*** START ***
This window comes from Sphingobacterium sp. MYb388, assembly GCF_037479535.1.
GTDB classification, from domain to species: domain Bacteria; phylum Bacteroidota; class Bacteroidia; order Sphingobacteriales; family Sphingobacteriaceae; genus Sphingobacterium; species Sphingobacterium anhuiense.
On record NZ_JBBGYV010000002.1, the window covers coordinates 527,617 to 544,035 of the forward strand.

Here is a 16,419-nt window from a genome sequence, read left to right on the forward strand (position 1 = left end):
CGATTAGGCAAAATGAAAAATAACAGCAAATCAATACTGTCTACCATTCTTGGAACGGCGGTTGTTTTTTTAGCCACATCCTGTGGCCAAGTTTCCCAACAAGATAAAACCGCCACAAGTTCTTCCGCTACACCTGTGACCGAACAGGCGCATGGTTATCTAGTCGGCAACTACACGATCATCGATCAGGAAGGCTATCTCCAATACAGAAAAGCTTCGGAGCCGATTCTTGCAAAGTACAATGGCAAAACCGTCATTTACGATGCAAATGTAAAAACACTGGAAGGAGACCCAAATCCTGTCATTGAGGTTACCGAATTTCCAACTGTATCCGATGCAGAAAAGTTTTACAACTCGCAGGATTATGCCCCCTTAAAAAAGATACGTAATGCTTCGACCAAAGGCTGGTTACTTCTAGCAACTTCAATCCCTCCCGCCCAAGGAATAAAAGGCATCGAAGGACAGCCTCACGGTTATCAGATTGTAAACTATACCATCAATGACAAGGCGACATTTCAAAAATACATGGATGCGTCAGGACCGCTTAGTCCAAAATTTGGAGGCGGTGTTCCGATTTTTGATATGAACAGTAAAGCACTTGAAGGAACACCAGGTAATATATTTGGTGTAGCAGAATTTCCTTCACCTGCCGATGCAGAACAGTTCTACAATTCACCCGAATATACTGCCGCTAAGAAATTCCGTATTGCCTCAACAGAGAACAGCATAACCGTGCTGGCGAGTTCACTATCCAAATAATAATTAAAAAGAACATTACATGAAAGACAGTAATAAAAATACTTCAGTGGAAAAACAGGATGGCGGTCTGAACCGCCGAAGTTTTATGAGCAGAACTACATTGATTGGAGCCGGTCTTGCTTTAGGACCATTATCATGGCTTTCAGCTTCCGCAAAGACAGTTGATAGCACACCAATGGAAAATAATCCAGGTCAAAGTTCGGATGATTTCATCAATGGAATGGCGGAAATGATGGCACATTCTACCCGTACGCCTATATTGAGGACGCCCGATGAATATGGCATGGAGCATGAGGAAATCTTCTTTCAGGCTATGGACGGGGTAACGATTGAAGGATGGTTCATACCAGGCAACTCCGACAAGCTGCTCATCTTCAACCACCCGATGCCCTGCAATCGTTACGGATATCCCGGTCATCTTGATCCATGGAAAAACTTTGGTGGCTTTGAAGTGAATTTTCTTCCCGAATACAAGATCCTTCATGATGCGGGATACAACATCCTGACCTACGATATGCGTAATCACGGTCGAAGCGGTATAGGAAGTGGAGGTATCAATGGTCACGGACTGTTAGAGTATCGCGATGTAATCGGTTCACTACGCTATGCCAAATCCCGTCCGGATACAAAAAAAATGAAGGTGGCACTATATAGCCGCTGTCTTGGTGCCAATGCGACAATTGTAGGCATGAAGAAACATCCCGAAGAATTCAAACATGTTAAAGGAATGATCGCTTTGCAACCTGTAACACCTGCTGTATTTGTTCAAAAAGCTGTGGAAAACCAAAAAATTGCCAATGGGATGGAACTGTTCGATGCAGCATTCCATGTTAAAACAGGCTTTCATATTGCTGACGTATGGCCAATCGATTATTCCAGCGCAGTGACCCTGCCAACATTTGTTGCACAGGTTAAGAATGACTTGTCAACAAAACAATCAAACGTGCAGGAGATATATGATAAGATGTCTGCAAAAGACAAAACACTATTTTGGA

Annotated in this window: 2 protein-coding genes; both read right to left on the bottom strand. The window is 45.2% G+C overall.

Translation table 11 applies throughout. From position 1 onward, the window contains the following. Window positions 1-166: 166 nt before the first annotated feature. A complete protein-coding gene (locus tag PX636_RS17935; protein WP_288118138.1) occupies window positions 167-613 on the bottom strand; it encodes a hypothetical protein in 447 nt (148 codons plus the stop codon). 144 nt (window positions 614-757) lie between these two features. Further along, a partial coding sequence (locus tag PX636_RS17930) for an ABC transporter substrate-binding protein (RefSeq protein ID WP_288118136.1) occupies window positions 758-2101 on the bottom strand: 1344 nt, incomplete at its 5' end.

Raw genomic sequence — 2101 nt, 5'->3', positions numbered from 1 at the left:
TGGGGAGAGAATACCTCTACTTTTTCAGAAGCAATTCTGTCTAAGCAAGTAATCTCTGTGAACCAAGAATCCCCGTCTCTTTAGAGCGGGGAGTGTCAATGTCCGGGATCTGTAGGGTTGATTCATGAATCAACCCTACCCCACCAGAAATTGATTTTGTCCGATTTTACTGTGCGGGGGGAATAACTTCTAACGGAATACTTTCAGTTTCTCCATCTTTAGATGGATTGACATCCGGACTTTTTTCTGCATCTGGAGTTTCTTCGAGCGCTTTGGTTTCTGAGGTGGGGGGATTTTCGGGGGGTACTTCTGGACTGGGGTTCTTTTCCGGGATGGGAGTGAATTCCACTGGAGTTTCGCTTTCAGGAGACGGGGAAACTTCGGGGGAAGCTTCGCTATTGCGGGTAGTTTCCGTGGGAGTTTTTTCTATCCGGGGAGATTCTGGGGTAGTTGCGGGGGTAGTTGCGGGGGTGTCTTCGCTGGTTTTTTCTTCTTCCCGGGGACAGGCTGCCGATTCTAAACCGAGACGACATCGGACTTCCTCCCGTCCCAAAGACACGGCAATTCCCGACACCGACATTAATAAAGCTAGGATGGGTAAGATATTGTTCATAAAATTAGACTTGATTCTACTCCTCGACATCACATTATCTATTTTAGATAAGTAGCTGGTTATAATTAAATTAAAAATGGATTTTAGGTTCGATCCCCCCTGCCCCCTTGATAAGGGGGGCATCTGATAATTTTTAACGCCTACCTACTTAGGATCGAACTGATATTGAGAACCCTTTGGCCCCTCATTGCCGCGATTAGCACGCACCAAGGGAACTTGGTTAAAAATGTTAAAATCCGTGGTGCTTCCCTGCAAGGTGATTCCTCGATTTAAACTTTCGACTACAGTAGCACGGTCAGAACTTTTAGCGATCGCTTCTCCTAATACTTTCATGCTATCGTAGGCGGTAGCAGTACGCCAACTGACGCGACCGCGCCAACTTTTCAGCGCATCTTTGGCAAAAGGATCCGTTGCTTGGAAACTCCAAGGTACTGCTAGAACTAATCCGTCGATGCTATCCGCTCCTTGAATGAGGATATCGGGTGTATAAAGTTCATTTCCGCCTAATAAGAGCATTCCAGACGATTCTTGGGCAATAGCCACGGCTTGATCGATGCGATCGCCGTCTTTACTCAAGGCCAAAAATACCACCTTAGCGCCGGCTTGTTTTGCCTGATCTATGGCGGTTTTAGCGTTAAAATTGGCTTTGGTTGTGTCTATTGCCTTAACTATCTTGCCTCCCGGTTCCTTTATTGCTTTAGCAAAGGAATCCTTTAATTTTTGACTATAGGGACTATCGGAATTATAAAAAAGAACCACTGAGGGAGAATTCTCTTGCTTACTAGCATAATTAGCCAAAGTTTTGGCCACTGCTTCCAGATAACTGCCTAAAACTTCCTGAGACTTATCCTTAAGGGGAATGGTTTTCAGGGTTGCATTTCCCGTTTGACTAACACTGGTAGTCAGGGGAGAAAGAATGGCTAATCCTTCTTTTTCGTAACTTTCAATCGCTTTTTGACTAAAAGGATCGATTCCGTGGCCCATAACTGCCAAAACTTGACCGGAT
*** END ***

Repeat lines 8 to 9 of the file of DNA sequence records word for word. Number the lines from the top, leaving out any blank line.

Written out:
Raw genomic sequence — 2101 nt, 5'->3', positions numbered from 1 at the left:
TGGGGAGAGAATACCTCTACTTTTTCAGAAGCAATTCTGTCTAAGCAAGTAATCTCTGTGAACCAAGAATCCCCGTCTCTTTAGAGCGGGGAGTGTCAATGTCCGGGATCTGTAGGGTTGATTCATGAATCAACCCTACCCCACCAGAAATTGATTTTGTCCGATTTTACTGTGCGGGGGGAATAACTTCTAACGGAATACTTTCAGTTTCTCCATCTTTAGATGGATTGACATCCGGACTTTTTTCTGCATCTGGAGTTTCTTCGAGCGCTTTGGTTTCTGAGGTGGGGGGATTTTCGGGGGGTACTTCTGGACTGGGGTTCTTTTCCGGGATGGGAGTGAATTCCACTGGAGTTTCGCTTTCAGGAGACGGGGAAACTTCGGGGGAAGCTTCGCTATTGCGGGTAGTTTCCGTGGGAGTTTTTTCTATCCGGGGAGATTCTGGGGTAGTTGCGGGGGTAGTTGCGGGGGTGTCTTCGCTGGTTTTTTCTTCTTCCCGGGGACAGGCTGCCGATTCTAAACCGAGACGACATCGGACTTCCTCCCGTCCCAAAGACACGGCAATTCCCGACACCGACATTAATAAAGCTAGGATGGGTAAGATATTGTTCATAAAATTAGACTTGATTCTACTCCTCGACATCACATTATCTATTTTAGATAAGTAGCTGGTTATAATTAAATTAAAAATGGATTTTAGGTTCGATCCCCCCTGCCCCCTTGATAAGGGGGGCATCTGATAATTTTTAACGCCTACCTACTTAGGATCGAACTGATATTGAGAACCCTTTGGCCCCTCATTGCCGCGATTAGCACGCACCAAGGGAACTTGGTTAAAAATGTTAAAATCCGTGGTGCTTCCCTGCAAGGTGATTCCTCGATTTAAACTTTCGACTACAGTAGCACGGTCAGAACTTTTAGCGATCGCTTCTCCTAATACTTTCATGCTATCGTAGGCGGTAGCAGTACGCCAACTGACGCGACCGCGCCAACTTTTCAGCGCATCTTTGGCAAAAGGATCCGTTGCTTGGAAACTCCAAGGTACTGCTAGAACTAATCCGTCGATGCTATCCGCTCCTTGAATGAGGATATCGGGTGTATAAAGTTCATTTCCGCCTAATAAGAGCATTCCAGACGATTCTTGGGCAATAGCCACGGCTTGATCGATGCGATCGCCGTCTTTACTCAAGGCCAAAAATACCACCTTAGCGCCGGCTTGTTTTGCCTGATCTATGGCGGTTTTAGCGTTAAAATTGGCTTTGGTTGTGTCTATTGCCTTAACTATCTTGCCTCCCGGTTCCTTTATTGCTTTAGCAAAGGAATCCTTTAATTTTTGACTATAGGGACTATCGGAATTATAAAAAAGAACCACTGAGGGAGAATTCTCTTGCTTACTAGCATAATTAGCCAAAGTTTTGGCCACTGCTTCCAGATAACTGCCTAAAACTTCCTGAGACTTATCCTTAAGGGGAATGGTTTTCAGGGTTGCATTTCCCGTTTGACTAACACTGGTAGTCAGGGGAGAAAGAATGGCTAATCCTTCTTTTTCGTAACTTTCAATCGCTTTTTGACTAAAAGGATCGATTCCGTGGCCCATAACTGCCAAAACTTGACCGGAT